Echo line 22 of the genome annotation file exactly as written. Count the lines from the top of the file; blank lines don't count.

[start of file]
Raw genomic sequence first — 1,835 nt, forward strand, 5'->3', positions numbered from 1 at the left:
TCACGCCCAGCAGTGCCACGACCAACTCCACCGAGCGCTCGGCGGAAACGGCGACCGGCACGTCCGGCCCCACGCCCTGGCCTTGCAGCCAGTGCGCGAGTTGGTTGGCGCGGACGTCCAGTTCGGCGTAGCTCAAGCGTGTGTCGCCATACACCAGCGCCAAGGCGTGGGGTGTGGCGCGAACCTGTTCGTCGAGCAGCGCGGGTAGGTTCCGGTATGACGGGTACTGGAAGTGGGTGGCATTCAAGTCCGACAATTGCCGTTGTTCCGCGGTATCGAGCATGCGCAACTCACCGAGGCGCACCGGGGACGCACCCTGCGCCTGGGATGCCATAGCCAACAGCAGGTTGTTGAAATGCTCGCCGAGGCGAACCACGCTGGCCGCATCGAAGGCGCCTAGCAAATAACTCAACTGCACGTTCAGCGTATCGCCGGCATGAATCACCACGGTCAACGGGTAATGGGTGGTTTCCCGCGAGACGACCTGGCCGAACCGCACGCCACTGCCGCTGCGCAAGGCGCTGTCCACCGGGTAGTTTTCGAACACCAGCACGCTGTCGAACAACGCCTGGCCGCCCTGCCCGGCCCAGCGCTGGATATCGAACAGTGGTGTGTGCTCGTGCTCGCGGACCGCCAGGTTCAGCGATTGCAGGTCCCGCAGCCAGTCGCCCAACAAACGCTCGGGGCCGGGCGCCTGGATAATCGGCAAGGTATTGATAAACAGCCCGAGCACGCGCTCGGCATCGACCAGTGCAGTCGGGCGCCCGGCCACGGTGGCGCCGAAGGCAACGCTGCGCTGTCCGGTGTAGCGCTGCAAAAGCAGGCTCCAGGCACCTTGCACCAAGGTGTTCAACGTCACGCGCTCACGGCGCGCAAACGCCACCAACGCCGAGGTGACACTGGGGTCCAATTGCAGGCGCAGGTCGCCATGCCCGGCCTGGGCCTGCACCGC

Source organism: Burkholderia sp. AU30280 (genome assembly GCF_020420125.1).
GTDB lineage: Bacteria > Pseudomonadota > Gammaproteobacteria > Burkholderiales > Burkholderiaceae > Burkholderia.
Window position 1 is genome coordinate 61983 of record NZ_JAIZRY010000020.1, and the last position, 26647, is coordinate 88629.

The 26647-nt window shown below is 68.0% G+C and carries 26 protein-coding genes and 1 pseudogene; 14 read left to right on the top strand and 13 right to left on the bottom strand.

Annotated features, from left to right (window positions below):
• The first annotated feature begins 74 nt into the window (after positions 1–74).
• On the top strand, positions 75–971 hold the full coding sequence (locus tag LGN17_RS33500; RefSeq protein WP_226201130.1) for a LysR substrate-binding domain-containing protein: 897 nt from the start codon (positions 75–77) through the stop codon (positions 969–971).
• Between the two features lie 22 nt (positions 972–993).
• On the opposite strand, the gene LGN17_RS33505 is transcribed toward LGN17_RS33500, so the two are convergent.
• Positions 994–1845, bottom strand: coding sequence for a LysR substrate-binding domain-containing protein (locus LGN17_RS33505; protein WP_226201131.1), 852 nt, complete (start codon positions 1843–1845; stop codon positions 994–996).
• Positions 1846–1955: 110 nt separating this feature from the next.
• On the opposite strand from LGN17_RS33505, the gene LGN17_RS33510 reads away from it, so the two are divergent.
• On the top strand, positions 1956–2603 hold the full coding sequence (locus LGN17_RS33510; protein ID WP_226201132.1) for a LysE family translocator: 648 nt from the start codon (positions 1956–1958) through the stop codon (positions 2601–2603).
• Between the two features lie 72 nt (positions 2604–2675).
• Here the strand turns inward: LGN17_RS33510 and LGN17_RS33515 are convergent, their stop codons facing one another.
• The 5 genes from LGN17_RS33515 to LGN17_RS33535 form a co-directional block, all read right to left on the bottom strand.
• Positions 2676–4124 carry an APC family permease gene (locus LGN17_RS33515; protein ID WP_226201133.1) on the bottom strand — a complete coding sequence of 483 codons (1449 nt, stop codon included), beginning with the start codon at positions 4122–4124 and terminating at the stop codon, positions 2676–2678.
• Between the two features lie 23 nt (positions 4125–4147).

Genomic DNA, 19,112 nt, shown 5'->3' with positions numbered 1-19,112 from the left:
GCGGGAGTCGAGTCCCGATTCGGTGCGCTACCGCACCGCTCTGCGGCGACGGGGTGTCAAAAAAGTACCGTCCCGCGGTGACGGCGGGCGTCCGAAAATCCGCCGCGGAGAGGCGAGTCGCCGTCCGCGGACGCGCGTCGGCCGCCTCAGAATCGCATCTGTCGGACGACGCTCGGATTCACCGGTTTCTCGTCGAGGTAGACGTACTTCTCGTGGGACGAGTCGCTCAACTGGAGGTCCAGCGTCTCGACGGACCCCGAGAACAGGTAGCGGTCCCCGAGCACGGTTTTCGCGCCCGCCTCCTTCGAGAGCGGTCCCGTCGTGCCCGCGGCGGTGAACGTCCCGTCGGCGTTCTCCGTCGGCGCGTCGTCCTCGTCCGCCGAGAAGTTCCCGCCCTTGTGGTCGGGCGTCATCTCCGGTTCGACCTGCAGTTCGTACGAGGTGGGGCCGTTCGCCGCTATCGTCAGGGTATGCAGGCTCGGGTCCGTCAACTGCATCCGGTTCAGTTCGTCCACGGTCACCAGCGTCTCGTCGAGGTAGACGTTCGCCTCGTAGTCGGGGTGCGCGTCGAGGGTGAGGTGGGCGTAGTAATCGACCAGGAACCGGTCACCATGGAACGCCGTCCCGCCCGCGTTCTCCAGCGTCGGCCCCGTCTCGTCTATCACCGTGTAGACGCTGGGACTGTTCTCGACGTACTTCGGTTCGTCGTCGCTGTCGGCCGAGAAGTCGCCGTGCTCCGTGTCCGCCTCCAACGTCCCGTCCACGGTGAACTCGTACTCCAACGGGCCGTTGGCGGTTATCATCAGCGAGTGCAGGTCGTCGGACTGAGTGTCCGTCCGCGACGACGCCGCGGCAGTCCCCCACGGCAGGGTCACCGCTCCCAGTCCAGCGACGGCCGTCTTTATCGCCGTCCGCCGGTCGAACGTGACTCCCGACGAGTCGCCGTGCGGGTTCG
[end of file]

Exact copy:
GCGGGAGTCGAGTCCCGATTCGGTGCGCTACCGCACCGCTCTGCGGCGACGGGGTGTCAAAAAAGTACCGTCCCGCGGTGACGGCGGGCGTCCGAAAATCCGCCGCGGAGAGGCGAGTCGCCGTCCGCGGACGCGCGTCGGCCGCCTCAGAATCGCATCTGTCGGACGACGCTCGGATTCACCGGTTTCTCGTCGAGGTAGACGTACTTCTCGTGGGACGAGTCGCTCAACTGGAGGTCCAGCGTCTCGACGGACCCCGAGAACAGGTAGCGGTCCCCGAGCACGGTTTTCGCGCCCGCCTCCTTCGAGAGCGGTCCCGTCGTGCCCGCGGCGGTGAACGTCCCGTCGGCGTTCTCCGTCGGCGCGTCGTCCTCGTCCGCCGAGAAGTTCCCGCCCTTGTGGTCGGGCGTCATCTCCGGTTCGACCTGCAGTTCGTACGAGGTGGGGCCGTTCGCCGCTATCGTCAGGGTATGCAGGCTCGGGTCCGTCAACTGCATCCGGTTCAGTTCGTCCACGGTCACCAGCGTCTCGTCGAGGTAGACGTTCGCCTCGTAGTCGGGGTGCGCGTCGAGGGTGAGGTGGGCGTAGTAATCGACCAGGAACCGGTCACCATGGAACGCCGTCCCGCCCGCGTTCTCCAGCGTCGGCCCCGTCTCGTCTATCACCGTGTAGACGCTGGGACTGTTCTCGACGTACTTCGGTTCGTCGTCGCTGTCGGCCGAGAAGTCGCCGTGCTCCGTGTCCGCCTCCAACGTCCCGTCCACGGTGAACTCGTACTCCAACGGGCCGTTGGCGGTTATCATCAGCGAGTGCAGGTCGTCGGACTGAGTGTCCGTCCGCGACGACGCCGCGGCAGTCCCCCACGGCAGGGTCACCGCTCCCAGTCCAGCGACGGCCGTCTTTATCGCCGTCCGCCGGTCGAACGTGACTCCCGACGAGTCGCCGTGCGGGTTCG